Working With UVs in Blender: A Walkthrough for Beginners
Think about your favorite video game. How do the colors, textures, and designs characterizing each prop, foe, and environmental element make its way from the drawing board to the virtual surfaces that surround you?
UV mapping in Blender bridges the gap between an unrendered 3D mesh and the texture that you eventually plan on enveloping it with later on. In this Blender walkthrough for beginners, we’re going to show you what UV maps are and how you can create one for any 3D model in Blender.
What Are UVs?
When you’re working with a 3D object, you’re working in 3D Cartesian space—a coordinate system with an X-axis, a Y-axis, and a Z-axis.
UVs are your way of translating the surface of a 3D object into 2D terms. Now, the field that you’re working with is flat. Instead of confusing it with an additional set of X and Y axes on the UV wrapper, we use a U-axis and a V-axis on a horizontal and vertical basis to differentiate the two.
There is a one-to-one ratio between every point on the UV map and every point on the surface of the 3D model. You can assign textures to your UV unwrap by face, by UV coordinates, or by brush.
To dig into Blender UV mapping officially, you’ll first need to do something very important: UV unwrapping; basically, peeling the skin off of the object’s surface. Brutal. Let’s begin.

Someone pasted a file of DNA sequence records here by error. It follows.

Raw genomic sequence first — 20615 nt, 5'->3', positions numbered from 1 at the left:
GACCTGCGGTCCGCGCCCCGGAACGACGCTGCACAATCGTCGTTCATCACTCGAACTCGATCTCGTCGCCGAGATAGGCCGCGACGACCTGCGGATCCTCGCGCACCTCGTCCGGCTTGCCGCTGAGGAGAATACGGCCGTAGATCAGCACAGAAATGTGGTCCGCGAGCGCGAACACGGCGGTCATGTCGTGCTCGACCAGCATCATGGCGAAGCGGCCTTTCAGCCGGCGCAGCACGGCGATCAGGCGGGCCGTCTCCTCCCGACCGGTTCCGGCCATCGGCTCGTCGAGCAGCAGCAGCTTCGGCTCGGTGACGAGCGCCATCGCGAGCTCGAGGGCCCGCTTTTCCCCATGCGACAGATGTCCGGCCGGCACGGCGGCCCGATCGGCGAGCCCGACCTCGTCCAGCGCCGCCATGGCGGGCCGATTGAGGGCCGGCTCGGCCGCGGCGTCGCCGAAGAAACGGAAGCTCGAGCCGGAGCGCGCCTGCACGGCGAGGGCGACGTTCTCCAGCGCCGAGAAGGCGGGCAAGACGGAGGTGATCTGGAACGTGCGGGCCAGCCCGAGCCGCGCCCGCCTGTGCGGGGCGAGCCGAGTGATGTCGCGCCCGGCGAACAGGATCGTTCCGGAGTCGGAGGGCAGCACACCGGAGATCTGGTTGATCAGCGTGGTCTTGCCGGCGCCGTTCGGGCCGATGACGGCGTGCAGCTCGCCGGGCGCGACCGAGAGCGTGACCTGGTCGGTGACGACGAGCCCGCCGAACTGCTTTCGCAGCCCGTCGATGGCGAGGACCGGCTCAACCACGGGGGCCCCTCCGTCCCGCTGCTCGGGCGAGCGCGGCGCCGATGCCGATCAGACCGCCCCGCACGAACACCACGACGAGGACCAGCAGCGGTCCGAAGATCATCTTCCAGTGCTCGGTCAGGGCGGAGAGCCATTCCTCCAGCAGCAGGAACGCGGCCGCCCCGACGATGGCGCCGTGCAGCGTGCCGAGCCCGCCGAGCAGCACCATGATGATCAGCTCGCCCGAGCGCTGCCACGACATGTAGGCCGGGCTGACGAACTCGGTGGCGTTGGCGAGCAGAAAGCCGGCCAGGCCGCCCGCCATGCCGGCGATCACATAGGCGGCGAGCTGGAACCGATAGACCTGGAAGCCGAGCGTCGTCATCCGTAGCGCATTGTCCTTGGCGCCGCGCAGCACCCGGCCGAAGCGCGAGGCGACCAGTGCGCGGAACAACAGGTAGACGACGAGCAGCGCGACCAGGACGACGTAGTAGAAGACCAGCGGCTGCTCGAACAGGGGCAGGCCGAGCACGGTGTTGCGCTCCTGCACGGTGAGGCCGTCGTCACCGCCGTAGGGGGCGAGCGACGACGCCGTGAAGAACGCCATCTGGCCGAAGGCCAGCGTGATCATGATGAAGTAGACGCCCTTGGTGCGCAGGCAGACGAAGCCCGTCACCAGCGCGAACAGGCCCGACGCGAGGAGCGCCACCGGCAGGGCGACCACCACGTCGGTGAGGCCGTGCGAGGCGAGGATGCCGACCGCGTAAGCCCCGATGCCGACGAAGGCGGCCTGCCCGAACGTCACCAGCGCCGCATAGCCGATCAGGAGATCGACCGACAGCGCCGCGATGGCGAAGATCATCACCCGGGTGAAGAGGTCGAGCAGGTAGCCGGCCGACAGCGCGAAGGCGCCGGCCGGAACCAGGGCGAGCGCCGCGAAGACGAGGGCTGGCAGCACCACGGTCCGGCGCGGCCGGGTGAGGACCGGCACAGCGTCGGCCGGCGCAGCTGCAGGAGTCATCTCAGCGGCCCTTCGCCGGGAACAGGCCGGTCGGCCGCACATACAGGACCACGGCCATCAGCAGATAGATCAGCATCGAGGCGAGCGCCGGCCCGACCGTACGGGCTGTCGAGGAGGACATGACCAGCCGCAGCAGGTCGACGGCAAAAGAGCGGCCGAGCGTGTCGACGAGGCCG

How to Unwrap a UV Map in Blender
To unwrap an object’s UV mapping in Blender, there are a couple of things that we’ll need to do first. Here, we’re going to use this simple, six-sided box as an example.
First, we’ll need to mark a few Seams. Hit Tab to enter Edit Mode from Object Mode once you’ve got a model in front of you.
Once in Edit Mode, use the hotkey 2 to enter Edge Select mode. Now, you can select one of the edges of the box. Use the shortcut Ctrl + E to activate the Mark Seam tool once you’ve chosen an edge, cutting into the mesh.
You’ll be prompted by a long list of options. Select Mark Seam to mark your first seam.
Once you’ve done so, the seam should now be glowing red. Where should you mark the next one? You’ve got a couple of goals here: preventing the edges from lifting the mesh off of the 2D surface of the UV map, and keeping the mesh connected, at least for this simple practice exercise.
Many Blender artists liken this ritual to taking the foil off of a piece of chocolate or even simply just breaking down a cardboard box. This second example is highly analogous to our block friend. Our next two seams, naturally, should allow us to lift the top up on a hinge, ensuring that the entire thing stays connected.
Once that’s done, we can sort of visualize the edges preventing the box from lying flat. We’ve got two vertical edges on the X-axis still standing strong. Let’s mark these as seams connected to the “lid” that we’ve created on the bottom and continue on to the top.
More complicated meshes may offer things like Edge Loops that you can take advantage of, and you might even need to slice in a custom seam or two in order to find the exact UV map that you’re looking for.
In this case, our cube is looking pretty good. What do we need to do next?